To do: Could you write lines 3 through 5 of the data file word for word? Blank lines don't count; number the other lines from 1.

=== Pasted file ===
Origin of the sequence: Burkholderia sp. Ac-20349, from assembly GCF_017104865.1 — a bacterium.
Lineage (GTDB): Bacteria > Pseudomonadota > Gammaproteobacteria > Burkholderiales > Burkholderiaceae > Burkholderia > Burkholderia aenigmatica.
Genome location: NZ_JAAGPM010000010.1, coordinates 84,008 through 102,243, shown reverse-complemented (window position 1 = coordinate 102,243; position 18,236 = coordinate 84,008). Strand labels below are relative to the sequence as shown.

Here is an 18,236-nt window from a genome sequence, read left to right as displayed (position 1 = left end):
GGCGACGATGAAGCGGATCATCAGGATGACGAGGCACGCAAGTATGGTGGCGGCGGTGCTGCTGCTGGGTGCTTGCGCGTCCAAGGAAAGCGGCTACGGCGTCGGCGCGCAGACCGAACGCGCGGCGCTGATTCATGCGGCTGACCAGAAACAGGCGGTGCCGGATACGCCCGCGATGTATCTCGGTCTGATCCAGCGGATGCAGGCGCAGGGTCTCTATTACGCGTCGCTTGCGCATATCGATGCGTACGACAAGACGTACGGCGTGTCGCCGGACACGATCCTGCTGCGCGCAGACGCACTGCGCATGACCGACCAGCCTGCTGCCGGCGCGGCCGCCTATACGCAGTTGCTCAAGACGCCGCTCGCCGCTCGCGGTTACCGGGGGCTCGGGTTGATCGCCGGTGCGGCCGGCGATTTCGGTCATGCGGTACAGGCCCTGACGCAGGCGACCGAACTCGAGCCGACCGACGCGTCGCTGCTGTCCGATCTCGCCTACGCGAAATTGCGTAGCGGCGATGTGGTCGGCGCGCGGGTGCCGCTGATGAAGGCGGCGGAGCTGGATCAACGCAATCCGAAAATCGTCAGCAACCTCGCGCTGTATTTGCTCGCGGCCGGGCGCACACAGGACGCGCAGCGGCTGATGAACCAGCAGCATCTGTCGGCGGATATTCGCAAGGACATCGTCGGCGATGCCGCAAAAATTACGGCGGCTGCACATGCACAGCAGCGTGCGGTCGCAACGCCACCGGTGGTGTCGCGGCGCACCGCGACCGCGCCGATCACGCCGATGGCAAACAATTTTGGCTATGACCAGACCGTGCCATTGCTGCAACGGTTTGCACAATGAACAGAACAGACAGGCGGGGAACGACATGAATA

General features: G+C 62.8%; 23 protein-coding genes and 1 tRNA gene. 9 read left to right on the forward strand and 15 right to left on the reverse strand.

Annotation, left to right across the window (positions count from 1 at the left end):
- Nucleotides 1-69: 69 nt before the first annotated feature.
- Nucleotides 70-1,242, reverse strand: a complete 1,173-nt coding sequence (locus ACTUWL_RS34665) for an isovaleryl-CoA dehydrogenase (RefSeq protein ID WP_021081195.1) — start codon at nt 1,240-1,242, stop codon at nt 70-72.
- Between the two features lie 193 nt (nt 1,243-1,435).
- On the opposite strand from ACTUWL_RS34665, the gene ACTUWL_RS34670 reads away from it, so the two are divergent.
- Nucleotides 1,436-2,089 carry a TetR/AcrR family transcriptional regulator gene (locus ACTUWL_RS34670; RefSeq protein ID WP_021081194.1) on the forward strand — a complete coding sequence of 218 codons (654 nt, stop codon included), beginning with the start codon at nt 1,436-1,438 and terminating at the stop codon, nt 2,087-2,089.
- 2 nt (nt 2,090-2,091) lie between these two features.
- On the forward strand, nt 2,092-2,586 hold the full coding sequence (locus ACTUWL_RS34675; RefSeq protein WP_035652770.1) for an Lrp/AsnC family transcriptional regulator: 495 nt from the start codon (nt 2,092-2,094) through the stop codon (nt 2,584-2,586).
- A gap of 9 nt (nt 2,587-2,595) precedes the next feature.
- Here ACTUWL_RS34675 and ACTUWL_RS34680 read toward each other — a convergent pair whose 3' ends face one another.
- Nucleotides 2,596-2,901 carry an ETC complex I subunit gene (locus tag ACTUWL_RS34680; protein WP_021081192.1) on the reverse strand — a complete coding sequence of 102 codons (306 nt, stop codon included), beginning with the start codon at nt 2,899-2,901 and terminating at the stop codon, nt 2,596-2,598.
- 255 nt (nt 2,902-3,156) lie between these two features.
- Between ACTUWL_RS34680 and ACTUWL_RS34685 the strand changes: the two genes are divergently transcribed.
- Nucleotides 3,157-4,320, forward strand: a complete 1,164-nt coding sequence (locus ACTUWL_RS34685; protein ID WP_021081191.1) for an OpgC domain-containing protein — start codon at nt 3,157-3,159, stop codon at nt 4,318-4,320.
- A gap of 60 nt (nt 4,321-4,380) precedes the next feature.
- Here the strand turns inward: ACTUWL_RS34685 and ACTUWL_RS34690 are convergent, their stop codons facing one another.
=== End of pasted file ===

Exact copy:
Genome location: NZ_JAAGPM010000010.1, coordinates 84,008 through 102,243, shown reverse-complemented (window position 1 = coordinate 102,243; position 18,236 = coordinate 84,008). Strand labels below are relative to the sequence as shown.

Here is an 18,236-nt window from a genome sequence, read left to right as displayed (position 1 = left end):
GGCGACGATGAAGCGGATCATCAGGATGACGAGGCACGCAAGTATGGTGGCGGCGGTGCTGCTGCTGGGTGCTTGCGCGTCCAAGGAAAGCGGCTACGGCGTCGGCGCGCAGACCGAACGCGCGGCGCTGATTCATGCGGCTGACCAGAAACAGGCGGTGCCGGATACGCCCGCGATGTATCTCGGTCTGATCCAGCGGATGCAGGCGCAGGGTCTCTATTACGCGTCGCTTGCGCATATCGATGCGTACGACAAGACGTACGGCGTGTCGCCGGACACGATCCTGCTGCGCGCAGACGCACTGCGCATGACCGACCAGCCTGCTGCCGGCGCGGCCGCCTATACGCAGTTGCTCAAGACGCCGCTCGCCGCTCGCGGTTACCGGGGGCTCGGGTTGATCGCCGGTGCGGCCGGCGATTTCGGTCATGCGGTACAGGCCCTGACGCAGGCGACCGAACTCGAGCCGACCGACGCGTCGCTGCTGTCCGATCTCGCCTACGCGAAATTGCGTAGCGGCGATGTGGTCGGCGCGCGGGTGCCGCTGATGAAGGCGGCGGAGCTGGATCAACGCAATCCGAAAATCGTCAGCAACCTCGCGCTGTATTTGCTCGCGGCCGGGCGCACACAGGACGCGCAGCGGCTGATGAACCAGCAGCATCTGTCGGCGGATATTCGCAAGGACATCGTCGGCGATGCCGCAAAAATTACGGCGGCTGCACATGCACAGCAGCGTGCGGTCGCAACGCCACCGGTGGTGTCGCGGCGCACCGCGACCGCGCCGATCACGCCGATGGCAAACAATTTTGGCTATGACCAGACCGTGCCATTGCTGCAACGGTTTGCACAATGAACAGAACAGACAGGCGGGGAACGACATGAATA